We met through an advertisement in the Gloucestershire Echo fifteen years ago. Writing and posting advertisements is Wendy's hobby. I was the only person who replied to her appeal for a woman friend: we hit it off, and have met fairly regularly ever since.
Wendy has very high expectations of the men she draws into her epistilatory net. She meets none of her hopefuls. She corresponds for a while until familiarity, poor spelling and grammar, or libido, breeds contempt. Time passes, then, the cycle begins all over again. She is currently awaiting replies to her adverts in ' Private Eye' and 'The London Review of Books' (where she used Latin, I believe.)
'They all want SEX my dear!' Wendy shudders. I am surprised that she is surprised. I try to be kind to the victims of the sharp end of her tongue ... But it's a stretch sometimes. The gentleman who sent a photograph of himself, in close proximity to a horse, in a river, naked, deserves all the derision he achieved. That's what I think, and I'm a softie.
I squirm when Wendy confronts me over God. I know my viewpoint is irrational, I can't explain away the suffering in the world, I don't believe in hell, and ( because I am one of them) I know that religious people are among the biggest hypocrites on the face of the earth. I simply cannot be an atheist, and believe me, it's not for the want of trying. Whenever this impasse is reached, Wendy rolls her eyes and changes the subject.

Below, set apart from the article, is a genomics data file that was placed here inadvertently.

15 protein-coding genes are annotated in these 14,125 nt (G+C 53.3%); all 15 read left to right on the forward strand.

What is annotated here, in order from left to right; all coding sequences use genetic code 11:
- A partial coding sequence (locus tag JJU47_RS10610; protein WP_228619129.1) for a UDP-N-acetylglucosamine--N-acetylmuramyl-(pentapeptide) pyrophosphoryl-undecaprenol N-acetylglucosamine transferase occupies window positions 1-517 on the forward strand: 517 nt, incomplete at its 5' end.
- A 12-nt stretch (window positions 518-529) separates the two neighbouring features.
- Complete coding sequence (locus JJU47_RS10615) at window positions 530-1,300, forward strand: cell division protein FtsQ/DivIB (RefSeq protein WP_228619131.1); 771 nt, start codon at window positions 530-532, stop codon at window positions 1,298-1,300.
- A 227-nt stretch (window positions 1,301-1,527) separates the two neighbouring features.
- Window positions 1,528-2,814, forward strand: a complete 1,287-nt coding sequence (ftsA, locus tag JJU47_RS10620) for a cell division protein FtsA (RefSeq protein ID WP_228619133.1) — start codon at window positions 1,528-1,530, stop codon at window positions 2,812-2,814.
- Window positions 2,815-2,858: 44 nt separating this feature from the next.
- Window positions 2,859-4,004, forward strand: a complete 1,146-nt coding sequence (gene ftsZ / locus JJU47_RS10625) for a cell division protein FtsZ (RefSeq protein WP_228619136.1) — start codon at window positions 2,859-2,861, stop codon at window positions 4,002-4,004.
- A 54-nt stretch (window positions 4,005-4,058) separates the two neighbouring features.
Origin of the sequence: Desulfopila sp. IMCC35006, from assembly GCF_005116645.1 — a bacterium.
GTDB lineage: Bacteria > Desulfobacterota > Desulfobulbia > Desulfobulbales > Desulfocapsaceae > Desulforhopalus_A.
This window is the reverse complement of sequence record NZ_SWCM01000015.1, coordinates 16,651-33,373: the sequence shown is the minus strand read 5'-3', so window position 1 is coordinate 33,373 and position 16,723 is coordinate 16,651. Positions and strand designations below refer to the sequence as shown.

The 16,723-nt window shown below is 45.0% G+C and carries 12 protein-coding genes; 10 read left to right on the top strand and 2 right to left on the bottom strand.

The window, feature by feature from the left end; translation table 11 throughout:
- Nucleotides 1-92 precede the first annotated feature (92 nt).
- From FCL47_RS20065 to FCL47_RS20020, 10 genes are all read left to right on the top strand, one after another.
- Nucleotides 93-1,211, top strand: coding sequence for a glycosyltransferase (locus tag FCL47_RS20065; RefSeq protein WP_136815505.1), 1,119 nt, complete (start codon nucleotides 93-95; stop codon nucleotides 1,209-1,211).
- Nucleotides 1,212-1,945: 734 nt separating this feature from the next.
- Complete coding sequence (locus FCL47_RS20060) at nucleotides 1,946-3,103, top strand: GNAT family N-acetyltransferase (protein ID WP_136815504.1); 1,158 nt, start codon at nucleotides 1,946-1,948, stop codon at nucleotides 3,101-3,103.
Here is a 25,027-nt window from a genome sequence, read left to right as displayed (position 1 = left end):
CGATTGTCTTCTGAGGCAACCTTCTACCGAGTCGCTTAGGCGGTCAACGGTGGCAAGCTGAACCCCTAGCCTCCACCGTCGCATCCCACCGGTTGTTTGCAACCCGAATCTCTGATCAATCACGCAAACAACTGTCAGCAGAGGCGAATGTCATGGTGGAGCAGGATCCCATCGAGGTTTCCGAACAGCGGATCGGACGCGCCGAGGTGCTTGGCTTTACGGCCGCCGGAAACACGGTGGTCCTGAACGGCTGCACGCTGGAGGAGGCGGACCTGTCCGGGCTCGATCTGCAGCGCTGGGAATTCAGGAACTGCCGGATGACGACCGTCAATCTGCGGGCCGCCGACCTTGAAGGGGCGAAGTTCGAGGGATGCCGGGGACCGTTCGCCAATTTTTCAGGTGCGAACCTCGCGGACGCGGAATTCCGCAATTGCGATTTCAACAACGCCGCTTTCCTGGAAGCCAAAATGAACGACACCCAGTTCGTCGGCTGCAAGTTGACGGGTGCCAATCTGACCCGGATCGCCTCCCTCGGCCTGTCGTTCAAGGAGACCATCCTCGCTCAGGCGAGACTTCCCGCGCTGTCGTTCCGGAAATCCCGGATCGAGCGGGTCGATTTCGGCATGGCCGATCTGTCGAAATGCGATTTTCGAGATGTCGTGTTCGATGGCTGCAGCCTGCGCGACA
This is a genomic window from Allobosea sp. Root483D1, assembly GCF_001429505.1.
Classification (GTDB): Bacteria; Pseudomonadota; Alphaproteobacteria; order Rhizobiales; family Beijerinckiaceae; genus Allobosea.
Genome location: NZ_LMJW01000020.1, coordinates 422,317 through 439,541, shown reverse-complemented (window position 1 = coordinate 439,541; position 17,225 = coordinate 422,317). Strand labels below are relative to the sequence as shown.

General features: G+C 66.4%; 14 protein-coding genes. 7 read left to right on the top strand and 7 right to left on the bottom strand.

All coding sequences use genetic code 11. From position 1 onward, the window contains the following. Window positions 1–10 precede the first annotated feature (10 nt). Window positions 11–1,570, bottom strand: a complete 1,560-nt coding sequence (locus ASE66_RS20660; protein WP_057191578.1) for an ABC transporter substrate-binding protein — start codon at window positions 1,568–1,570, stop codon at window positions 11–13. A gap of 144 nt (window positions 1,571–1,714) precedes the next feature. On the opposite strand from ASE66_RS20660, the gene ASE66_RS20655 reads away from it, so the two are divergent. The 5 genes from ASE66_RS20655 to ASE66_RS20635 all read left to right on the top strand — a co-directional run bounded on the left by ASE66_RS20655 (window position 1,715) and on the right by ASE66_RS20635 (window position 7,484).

Imagine my astonishment, therefore, when Wendy announced last month that she was attending a meditation class.
I didn't know what to expect when we met for lunch on Friday. When I broached the subject, I wasn't too surprised to discover that the class she had been attending had proved unsatisfactory.
"Thirty minutes! We had to sit in silence for thirty minutes! Then there was a video of a talk by a guru that didn't make any sense to me... . The final straw was being asked to bring a poem on a spiritual theme next time. I emailed to say, ' Thank you very much, but the word 'spiritual' doesn't mean ANYTHING to me.'
That's not the end of the story, however. Wendy confided that she had found ten free meditations on the web, and she was working her way through them and quite enjoying them. 'Then you have to pay.' She sniffed. I guess she won't.
Wendy's story highlights a plight that is probably not that uncommon: an awareness of a need for soul food that isn't attached to religion.
I discovered a meditation recently that I pass on to those who have difficulty with the concept of God, but feel the need to let go of emotional pain:
'Don't retreat from the anguish. Acknowledge it as you breathe in. Feel it, accept it. Take the breath down below your heart. Hold it for a moment. On the out breath, let the feeling go, and replace it with gratitude. For what was good in the relationship, the happiness that came before loss, for the warmth of the sun, the beauty of the day, the closeness of a friend... Something, anything, that reminds you that you are alive, and that life is a gift. '
It is. It really is.